The focus of the true threat analysis is on the speaker. But we do not look at

the speaker's actual intent. Instead, the test is objective. We ask whether a reasonable person in the speaker's position would foresee their statement would be interpreted as a serious expression of intent to cause physical harm.

While the true threat analysis requires an objective analysis with respect to the speaker, the same is not true of the audience. When assessing whether a reasonable person in the speaker's position would foresee a statement interpreted as a serious threat, we look at the speaker's actual intended audience, not a reasonable audience or an unintended recipient

Our case law has identified various tools for distinguishing true threats from hyperbole or a joke. Specific plans of causing harm are more threatening than vagaries. A threat will be perceived as more serious when it is conveyed with a serious demeanor. And a threat is understood as more serious when it is repeated to different audiences….

D.R.C.'s intended audience was not her mother, it was her two friends Joshua and Lexy. Thus, whether D.R.C.'s mother found her daughter's texts alarming is not our focus. We instead must ask whether a reasonable person in D.R.C.'s position would have foreseen that either Joshua or Lexy would have interpreted D.R.C.'s texts as true threats, as opposed to merely a joke or an expression of emotion.

Our analysis of the perspective of Joshua and Lexy is hampered by the fact that neither was called as a witness at trial…. Without explicatory testimony, we are left with only our impressions of the text message exchanges.

We look first to D.R.C.'s exchange with Joshua. According to the State's exhibit, Joshua was the one who started using violent language when he texted, "Haha beat her

ass." By prefacing his comment with "Haha," Joshua unambiguously indicated he was entertaining a joke. D.R.C. then made the comment, "imma get her killed." At this point, Joshua did not change his joking tone. Instead he completed his comment "Woh chill just beat her ass" with the initialism "lol." Given the entirety of this exchange, the record simply does not suggest Joshua interpreted D.R.C. as conveying a serious threat.

Even if Joshua had been troubled by D.R.C.'s comments, the context of the text messages is still not indicative of a true threat. Immediately after Joshua's "lol" text,

D.R.C. reiterated the joking nature of the exchange by accenting her message with an emoji entitled "rolling on the floor laughing." A reasonable person using this emoji in the context of Joshua's "Haha" and "lol," would not have foreseen D.R.C.'s statements as conveying a true intent to cause harm.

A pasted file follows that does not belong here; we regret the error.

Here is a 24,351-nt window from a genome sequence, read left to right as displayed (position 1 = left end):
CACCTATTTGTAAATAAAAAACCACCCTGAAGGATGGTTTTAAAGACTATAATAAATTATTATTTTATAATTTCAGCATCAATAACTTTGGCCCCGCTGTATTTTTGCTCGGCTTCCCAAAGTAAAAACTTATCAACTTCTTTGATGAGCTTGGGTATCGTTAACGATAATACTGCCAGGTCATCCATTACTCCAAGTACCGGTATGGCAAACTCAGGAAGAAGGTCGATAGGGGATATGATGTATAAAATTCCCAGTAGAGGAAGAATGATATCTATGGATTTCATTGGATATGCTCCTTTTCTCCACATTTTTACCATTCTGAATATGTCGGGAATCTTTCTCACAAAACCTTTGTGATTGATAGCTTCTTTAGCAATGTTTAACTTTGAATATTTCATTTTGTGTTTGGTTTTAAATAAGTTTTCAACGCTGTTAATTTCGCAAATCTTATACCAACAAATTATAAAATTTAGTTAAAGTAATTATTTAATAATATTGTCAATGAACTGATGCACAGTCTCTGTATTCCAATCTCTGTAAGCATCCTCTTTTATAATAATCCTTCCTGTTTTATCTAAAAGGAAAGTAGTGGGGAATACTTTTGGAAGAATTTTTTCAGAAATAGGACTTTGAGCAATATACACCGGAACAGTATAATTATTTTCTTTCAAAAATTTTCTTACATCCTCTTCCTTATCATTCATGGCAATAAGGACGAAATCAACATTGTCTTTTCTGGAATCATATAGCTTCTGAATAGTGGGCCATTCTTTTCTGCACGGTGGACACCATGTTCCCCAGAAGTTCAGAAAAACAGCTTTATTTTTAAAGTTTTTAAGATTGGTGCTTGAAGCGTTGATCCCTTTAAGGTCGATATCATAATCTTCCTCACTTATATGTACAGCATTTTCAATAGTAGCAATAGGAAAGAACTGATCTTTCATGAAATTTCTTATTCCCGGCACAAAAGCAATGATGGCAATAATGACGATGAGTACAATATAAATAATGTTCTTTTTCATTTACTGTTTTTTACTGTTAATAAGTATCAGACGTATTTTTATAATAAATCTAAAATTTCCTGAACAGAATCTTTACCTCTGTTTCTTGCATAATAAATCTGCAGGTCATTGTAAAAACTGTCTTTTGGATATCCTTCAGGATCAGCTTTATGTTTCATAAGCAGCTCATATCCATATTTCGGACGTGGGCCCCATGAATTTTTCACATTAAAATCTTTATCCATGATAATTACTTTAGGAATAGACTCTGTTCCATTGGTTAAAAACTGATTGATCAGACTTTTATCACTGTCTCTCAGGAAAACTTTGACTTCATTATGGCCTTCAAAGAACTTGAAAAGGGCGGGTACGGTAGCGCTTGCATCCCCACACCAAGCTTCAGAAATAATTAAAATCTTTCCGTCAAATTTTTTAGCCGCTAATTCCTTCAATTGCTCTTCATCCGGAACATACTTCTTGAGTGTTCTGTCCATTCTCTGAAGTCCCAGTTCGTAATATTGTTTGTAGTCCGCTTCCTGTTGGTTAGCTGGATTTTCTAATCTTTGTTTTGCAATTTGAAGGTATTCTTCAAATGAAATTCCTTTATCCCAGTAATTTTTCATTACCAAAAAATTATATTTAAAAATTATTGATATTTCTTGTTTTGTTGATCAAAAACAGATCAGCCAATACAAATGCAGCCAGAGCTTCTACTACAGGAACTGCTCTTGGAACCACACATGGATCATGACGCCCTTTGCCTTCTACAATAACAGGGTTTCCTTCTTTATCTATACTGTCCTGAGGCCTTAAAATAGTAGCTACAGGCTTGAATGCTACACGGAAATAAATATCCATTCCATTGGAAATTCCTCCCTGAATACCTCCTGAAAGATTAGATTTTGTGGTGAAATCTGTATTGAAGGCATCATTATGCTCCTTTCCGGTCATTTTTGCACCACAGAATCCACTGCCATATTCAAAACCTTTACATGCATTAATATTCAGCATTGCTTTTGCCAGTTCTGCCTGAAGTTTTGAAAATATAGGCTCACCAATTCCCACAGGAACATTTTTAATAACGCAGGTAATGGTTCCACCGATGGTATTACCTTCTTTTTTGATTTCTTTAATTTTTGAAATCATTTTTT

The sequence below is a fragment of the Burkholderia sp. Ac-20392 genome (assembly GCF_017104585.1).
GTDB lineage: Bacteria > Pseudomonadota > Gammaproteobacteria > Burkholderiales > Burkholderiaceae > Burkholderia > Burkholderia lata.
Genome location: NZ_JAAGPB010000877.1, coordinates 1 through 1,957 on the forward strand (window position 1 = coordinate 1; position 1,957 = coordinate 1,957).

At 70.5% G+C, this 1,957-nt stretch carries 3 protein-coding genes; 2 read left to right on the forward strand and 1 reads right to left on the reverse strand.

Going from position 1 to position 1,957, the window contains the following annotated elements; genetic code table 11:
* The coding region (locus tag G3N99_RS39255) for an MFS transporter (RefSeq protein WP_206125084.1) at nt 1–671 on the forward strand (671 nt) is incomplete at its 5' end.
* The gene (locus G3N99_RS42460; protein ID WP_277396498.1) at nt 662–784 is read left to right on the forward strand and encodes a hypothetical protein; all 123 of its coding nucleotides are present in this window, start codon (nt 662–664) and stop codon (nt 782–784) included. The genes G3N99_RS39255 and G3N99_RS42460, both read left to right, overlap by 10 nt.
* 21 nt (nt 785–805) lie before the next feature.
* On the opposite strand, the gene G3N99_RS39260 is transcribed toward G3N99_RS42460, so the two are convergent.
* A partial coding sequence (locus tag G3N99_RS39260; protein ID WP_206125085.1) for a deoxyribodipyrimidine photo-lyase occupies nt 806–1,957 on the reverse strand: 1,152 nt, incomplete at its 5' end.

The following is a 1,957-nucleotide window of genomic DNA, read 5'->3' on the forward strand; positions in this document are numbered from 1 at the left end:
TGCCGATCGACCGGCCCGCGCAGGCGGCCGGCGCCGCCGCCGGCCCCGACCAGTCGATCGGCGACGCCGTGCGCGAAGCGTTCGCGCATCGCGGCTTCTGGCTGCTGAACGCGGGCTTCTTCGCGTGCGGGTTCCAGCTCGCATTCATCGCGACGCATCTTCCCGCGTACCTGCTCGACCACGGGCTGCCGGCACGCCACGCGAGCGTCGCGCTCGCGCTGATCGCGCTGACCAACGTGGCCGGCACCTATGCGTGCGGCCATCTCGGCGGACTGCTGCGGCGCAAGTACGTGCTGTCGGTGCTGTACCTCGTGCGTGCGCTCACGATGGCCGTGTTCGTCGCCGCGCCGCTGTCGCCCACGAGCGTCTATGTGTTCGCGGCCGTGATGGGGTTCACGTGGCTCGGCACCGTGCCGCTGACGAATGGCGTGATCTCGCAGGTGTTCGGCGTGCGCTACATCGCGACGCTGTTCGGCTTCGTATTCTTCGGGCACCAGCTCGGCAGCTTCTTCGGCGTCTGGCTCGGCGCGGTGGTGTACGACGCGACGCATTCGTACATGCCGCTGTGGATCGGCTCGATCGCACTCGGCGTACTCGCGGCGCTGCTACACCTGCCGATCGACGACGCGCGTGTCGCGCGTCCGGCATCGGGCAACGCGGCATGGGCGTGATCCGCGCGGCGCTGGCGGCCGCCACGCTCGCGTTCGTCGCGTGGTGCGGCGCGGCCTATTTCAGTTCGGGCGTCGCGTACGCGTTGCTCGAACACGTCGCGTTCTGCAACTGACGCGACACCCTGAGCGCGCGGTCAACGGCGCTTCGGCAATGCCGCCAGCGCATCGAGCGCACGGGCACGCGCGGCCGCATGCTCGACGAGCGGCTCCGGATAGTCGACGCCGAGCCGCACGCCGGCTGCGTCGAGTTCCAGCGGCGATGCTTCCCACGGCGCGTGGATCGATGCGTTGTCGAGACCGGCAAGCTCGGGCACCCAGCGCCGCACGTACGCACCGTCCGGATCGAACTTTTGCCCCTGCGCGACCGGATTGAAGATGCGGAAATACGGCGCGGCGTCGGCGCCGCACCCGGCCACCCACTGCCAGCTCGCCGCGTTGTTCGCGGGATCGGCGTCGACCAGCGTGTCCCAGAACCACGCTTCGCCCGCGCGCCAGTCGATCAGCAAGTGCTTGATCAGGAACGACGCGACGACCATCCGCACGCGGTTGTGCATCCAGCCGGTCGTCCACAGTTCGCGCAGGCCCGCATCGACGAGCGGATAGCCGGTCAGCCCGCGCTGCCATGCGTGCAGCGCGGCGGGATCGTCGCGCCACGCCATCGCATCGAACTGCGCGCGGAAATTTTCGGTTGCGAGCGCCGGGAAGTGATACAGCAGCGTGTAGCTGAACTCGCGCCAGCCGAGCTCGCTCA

We next look at D.R.C.'s statements to Lexy. Unfortunately, the State's exhibits do not provide much context for this exchange. We do not have Lexy's response to D.R.C.'s text, "Imma fucking kill this bitch." However, D.R.C. prefaced her text with an emoji entitled "face with tears of joy." In addition, D.R.C. indicated she was upset because her mother was going to make D.R.C. live with her father. This parent-child conflict is the type of circumstance commonly associated with teenage frustration, but not homicidal ideation. Given the vagueness of D.R.C.'s statement that she wanted to kill her mother, and the other contextual indicators, the statement to Lexy is not reasonably interpreted as a true threat.

D.R.C.'s past conversation with Lexy supports D.R.C.'s testimony that she tended to use hyperbolic language with her friends. In the prior text between D.R.C. and Lexy, D.R.C. accompanied her statements about harming or killing a mutual acquaintance with "Lmfao"; the face with tears of joy emoji; a shrug emoji; a smiling face with horns emoji;;a zany face emoji; and a heart emoji. The combination of the initialism and emojis conveyed an unmistakable message of sarcasm, as opposed to a serious intent to cause harm or death….

While we rule in D.R.C.'s favor, our disposition should not be interpreted as approval of D.R.C.'s choice of language. We, like the trial court, find nothing funny in the texts. Nevertheless, the First Amendment protects all sorts of speech, even when the sentiment is hurtful or vile. D.R.C. would do well to heed the advice of the juvenile court judge and find a peer group that does not consist of "mean girls."

Thanks to Mark Leen for the pointer.